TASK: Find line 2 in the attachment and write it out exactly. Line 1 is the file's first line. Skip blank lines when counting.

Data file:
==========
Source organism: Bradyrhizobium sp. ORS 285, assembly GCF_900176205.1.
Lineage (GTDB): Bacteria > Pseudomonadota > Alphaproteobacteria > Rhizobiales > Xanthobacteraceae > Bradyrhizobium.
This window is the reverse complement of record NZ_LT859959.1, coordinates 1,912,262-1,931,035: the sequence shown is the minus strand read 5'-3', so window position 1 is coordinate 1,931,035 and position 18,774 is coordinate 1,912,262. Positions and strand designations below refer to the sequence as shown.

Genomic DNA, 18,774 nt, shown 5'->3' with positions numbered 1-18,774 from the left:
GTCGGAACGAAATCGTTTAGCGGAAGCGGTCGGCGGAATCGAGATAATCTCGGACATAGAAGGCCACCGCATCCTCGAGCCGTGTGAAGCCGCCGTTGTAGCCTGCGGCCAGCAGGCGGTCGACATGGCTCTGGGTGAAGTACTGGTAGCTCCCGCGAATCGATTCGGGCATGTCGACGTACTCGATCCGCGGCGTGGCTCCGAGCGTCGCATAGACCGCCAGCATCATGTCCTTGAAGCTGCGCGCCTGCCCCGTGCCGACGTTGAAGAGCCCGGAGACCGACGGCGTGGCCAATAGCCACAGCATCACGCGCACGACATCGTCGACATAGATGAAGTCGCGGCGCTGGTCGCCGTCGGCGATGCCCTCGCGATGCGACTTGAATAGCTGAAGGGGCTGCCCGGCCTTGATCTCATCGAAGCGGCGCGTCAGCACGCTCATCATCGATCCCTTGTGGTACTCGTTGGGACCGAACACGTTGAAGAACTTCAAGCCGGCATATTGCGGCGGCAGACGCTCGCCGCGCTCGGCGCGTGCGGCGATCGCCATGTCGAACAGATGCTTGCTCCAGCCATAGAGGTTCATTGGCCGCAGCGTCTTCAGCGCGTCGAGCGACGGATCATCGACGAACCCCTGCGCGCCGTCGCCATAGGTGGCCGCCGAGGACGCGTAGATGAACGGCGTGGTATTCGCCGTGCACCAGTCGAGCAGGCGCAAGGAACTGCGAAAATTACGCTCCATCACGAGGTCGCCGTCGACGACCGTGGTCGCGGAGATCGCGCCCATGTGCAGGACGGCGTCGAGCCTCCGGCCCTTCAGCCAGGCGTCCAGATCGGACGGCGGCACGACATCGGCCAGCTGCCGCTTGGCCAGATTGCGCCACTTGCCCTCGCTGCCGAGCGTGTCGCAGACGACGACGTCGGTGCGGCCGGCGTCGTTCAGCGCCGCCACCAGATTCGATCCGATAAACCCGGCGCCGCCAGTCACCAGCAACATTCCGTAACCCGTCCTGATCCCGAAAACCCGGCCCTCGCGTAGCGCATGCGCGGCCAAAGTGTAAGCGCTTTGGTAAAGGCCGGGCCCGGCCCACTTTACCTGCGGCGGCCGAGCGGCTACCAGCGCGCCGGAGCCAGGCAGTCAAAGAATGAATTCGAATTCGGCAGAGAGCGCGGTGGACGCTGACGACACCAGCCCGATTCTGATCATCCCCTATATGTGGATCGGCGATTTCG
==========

Lineage (GTDB): Bacteria > Pseudomonadota > Alphaproteobacteria > Rhizobiales > Xanthobacteraceae > Bradyrhizobium.